“As temperatures drop, we want to make sure we are prepared to address any and all problems that we face as a city each winter,” said Arthur Jemison, chief of services and infrastructure for the city of Detroit. “Whether it’s providing shelter to those experiencing homelessness, addressing buildings without heat or even protecting our pets in the cold, we are prepared to ensure all Detroiters have a safe winter season.”

Warming center in Detroit include: 

•Southwest Solutions Housing Resource Center, 1600 Porter St., Mon. - Fri. 11 a.m. to 7 p.m. for families with children and unaccompanied youth ages 18 to 24.

•NSO Tumaini Center, 3430 3rd Ave., 11 a.m. to 7 p.m. Monday through Friday and NOAH Project, 23 E. Adams, 10 a.m. to 4 p.m. Monday to Thursday for single adults.

•Healthcare for Homeless Veterans at 4646 John R. Street on the second floor, 8 a.m. to 4:30 p.m. Monday to Friday and Veterans Community Resource & Referral Center at 301 Piquette St., 8 a.m. to 8 p.m. daily.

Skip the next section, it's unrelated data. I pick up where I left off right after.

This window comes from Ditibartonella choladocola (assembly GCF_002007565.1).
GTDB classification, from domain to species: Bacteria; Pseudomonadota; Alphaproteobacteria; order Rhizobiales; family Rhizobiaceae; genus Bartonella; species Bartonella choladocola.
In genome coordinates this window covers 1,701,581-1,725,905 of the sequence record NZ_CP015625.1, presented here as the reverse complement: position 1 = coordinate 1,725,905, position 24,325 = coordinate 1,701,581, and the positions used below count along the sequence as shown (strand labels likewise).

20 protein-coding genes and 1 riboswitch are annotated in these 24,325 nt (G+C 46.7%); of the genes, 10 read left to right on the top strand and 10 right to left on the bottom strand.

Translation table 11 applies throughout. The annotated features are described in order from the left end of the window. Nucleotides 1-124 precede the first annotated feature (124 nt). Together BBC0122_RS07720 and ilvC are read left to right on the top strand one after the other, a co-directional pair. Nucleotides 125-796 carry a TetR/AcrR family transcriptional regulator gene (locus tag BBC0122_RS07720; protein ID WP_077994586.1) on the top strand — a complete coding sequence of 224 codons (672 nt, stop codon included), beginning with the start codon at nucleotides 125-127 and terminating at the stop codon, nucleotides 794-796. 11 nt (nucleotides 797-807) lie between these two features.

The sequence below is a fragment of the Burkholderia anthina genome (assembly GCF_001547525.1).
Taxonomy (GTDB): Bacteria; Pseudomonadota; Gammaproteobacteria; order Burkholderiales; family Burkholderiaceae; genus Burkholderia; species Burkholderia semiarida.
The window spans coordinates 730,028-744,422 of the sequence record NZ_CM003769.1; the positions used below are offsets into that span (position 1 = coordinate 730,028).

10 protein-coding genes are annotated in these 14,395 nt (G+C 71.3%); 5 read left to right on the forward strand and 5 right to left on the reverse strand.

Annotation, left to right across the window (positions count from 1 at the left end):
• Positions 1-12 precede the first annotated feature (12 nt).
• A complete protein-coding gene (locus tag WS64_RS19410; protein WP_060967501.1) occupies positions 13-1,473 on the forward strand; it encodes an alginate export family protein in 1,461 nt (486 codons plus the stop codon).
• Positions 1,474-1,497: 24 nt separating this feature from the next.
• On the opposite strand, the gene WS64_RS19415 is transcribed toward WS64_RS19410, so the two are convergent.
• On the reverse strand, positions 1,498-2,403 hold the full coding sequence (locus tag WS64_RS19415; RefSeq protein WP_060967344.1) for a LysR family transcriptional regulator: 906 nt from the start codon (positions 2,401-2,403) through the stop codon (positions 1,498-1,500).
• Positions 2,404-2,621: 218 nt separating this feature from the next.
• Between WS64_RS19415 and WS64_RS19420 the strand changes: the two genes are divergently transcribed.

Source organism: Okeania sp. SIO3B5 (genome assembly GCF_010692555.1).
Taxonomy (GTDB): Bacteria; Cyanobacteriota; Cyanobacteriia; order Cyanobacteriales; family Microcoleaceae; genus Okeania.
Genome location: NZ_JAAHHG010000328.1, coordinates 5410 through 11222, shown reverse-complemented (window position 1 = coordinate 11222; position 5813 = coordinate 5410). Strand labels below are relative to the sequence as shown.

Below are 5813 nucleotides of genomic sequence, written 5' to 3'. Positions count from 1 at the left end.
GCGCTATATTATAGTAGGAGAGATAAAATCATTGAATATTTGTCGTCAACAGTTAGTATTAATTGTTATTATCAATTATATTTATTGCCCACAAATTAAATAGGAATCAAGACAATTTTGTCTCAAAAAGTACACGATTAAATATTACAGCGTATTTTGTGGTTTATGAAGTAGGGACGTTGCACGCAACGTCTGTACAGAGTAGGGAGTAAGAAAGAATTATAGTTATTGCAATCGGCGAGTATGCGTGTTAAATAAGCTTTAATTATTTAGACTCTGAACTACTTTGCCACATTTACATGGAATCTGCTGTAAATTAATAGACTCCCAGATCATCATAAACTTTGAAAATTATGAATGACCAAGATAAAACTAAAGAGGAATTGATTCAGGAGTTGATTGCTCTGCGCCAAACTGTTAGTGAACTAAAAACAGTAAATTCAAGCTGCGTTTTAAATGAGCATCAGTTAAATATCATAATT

New this year, the city said, is a "rapid response team," composed of Detroit Health Department staff and community health workers. If apartment buildings lose heat, the team will work with building owners to restore heat.

"If this is not successful, the rapid response team will assist with temporary housing for those residents who may need it," a release from the city said.

Social service agencies and other city departments also could be tapped for help and resources, it said.

Detroit Animal Care and Control and the Michigan Humane Society are providing free straw to pet owners to insulate the dog’s shelter, city officials said. In addition, the Michigan Humane Society will provide other outreach for pet owners, including dog houses. Detroit Animal Care and Control urges pet owners to keep their pets inside during cold weather.

For information, call Detroit Animal Care and Control at (313) 224-6356 or the Michigan Humane Society at (313) 872-3400.

More: After snowfall, temps to drop in Metro Detroit

The weekend storm was caused by the clash of an Arctic high pressure system with a low pressure system coming through the Ohio Valley, said meteorologist Dan Hofmann, with the National Weather Service Baltimore-Washington, D.C.

“It happens that this one is going through a relatively high population area,” Hofmann said.

The Associated Press contributed to this story.

jchambers@detnews.com